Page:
Bohemia & Moravia
Jews have lived in Bohemia and Moravia for more than a thousand years, and over that time a rich Jewish culture developed. As in most European countries, those Jewish communities were alternatively welcomed and expelled over the centuries and life was precarious. By the middle of the 19th Century they no longer suffered from residential, demographic or occupational restrictions.
Jewish Czech school children, 1942
Following the Munich Agreement of 29 September 1938, the Sudetenland was absorbed into Germany and their Jews expelled. Virtually all the synagogues and ritual artefacts in the Sudetenland, as in Germany, were totally destroyed in the November 1938 Pogrom.
The Nazis invaded Bohemia and Moravia in March 1939, causing little destruction, possibly as they wished to benefit from the Czech armaments industry. However, the Nazis immediately took over Jewish businesses and property, forcing the congregations to close, and, as elsewhere, using the Jewish community administration to enforce their demands and decrees.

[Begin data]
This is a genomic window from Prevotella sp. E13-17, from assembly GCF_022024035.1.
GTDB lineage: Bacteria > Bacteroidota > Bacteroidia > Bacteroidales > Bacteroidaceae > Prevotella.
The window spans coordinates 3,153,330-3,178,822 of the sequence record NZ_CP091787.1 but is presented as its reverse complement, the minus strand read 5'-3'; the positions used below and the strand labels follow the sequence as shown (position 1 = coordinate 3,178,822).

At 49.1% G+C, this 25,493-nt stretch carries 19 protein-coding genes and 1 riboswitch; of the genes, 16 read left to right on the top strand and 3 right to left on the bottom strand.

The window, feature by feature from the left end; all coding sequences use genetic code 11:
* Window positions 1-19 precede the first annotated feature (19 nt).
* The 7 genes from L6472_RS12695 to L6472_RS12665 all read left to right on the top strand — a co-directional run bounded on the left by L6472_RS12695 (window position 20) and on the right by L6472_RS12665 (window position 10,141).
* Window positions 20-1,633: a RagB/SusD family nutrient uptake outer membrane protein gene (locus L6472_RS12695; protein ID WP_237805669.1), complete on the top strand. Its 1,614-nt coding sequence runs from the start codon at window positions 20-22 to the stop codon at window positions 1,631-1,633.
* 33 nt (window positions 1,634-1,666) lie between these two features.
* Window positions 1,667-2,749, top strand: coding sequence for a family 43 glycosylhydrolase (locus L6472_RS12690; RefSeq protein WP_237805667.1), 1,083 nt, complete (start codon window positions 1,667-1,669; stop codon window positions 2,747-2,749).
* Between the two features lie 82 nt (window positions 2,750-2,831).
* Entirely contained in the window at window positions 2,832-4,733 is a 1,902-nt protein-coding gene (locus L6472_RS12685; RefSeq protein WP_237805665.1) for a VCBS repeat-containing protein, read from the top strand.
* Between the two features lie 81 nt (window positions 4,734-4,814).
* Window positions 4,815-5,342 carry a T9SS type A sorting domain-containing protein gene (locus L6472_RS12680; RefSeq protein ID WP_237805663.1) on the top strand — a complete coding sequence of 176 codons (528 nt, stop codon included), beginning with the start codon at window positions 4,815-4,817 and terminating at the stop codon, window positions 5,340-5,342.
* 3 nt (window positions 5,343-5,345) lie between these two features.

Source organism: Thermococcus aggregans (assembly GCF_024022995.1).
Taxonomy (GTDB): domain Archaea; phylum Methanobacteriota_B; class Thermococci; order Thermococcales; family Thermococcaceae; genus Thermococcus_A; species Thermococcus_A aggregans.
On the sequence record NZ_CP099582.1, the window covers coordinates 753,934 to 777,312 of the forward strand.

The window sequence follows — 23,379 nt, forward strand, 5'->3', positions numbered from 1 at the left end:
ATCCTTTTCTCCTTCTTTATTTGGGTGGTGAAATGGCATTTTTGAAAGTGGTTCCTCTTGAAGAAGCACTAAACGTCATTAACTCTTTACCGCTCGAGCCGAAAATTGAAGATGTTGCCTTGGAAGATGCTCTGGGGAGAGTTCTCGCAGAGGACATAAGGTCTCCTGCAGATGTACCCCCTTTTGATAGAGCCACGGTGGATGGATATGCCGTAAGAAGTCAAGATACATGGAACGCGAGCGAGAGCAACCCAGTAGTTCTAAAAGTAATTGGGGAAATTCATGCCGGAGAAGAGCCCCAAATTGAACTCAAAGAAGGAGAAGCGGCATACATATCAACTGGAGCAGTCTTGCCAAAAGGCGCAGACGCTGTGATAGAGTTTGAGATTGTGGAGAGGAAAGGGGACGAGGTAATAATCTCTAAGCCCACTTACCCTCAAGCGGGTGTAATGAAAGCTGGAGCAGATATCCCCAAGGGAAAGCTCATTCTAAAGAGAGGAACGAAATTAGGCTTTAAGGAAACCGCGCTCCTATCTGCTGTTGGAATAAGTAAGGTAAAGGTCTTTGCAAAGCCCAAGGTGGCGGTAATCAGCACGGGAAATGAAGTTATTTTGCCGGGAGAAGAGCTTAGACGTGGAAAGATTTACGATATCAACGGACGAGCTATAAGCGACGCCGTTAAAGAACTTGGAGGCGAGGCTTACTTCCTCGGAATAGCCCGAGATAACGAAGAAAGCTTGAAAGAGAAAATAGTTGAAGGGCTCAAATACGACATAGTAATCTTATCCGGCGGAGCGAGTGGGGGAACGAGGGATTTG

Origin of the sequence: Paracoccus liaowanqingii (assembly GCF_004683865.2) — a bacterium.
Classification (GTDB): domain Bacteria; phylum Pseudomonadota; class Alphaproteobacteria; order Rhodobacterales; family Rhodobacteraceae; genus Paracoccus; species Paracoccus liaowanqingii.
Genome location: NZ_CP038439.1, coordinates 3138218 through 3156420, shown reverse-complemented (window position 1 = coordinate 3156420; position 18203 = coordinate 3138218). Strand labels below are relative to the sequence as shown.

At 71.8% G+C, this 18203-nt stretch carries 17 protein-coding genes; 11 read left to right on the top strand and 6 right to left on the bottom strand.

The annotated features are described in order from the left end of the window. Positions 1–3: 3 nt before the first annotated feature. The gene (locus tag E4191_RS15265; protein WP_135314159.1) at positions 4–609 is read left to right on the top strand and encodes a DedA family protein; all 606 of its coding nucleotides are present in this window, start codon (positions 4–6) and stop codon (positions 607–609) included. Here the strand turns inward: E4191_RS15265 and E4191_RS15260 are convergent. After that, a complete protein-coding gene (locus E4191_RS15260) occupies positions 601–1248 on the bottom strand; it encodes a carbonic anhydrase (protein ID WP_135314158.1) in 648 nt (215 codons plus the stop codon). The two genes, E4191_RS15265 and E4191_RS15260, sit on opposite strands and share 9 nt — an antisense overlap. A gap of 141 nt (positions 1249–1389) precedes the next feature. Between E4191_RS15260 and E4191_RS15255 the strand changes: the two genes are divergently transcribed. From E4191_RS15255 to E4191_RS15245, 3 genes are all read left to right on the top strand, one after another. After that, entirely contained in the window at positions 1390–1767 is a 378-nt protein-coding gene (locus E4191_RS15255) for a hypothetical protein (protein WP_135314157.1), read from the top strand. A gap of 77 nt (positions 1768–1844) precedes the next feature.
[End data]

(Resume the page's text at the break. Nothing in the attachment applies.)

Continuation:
In 1942, as a result of instructions sent by Dr. Stein of the Jὓdische Kiltusgemeinde in Prague, the communities of Bohemia and Moravia packed their Sifrei Torah, gold and silver filials, books and textiles and sent them to the Jewish Museum in Prague. The volume was so great that no less than forty warehouses were required to house these treasures. As a result the inventory of the museum, which had been in existence since 1906, increased fourteen- fold. The Germans had this vast hoard catalogued by Jews, who were deported to Concentration Camps once the work was finished. Unfortunately very few of them survived.
For many years it was believed the Germans had intended to create a Museum of an Extinct race. The 2012 publication of Ark in Memory, written by Magda Veselska of the Jewish Museum in Prague, discusses the issue and states that there are no documents to prove this.
After the War
According to the 1930 census, there were 117,551 Jews in Bohemia and Moravia (356,830 in all of Czechoslovakia). By 1943 some 26,000 had managed to emigrate. 82,309 Jews were deported to Terezin and other camps, of whom 71,000 were murdered and another 7,000 prior to deportation. Today, the population of the Czech Republic is ten million, with only 4,000 Jews.
There had been at least 350 synagogues in Bohemia and Moravia, but by the end of the war more than sixty had been destroyed. After only three years of freedom there was a Communist coup on 27th February 1948 which, amongst other things, took over the Jewish Museum and warehouses, subsequently transferring some 1800 Torah Scrolls to a damp warehouse that had once been the sixteenth century Michle synagogue.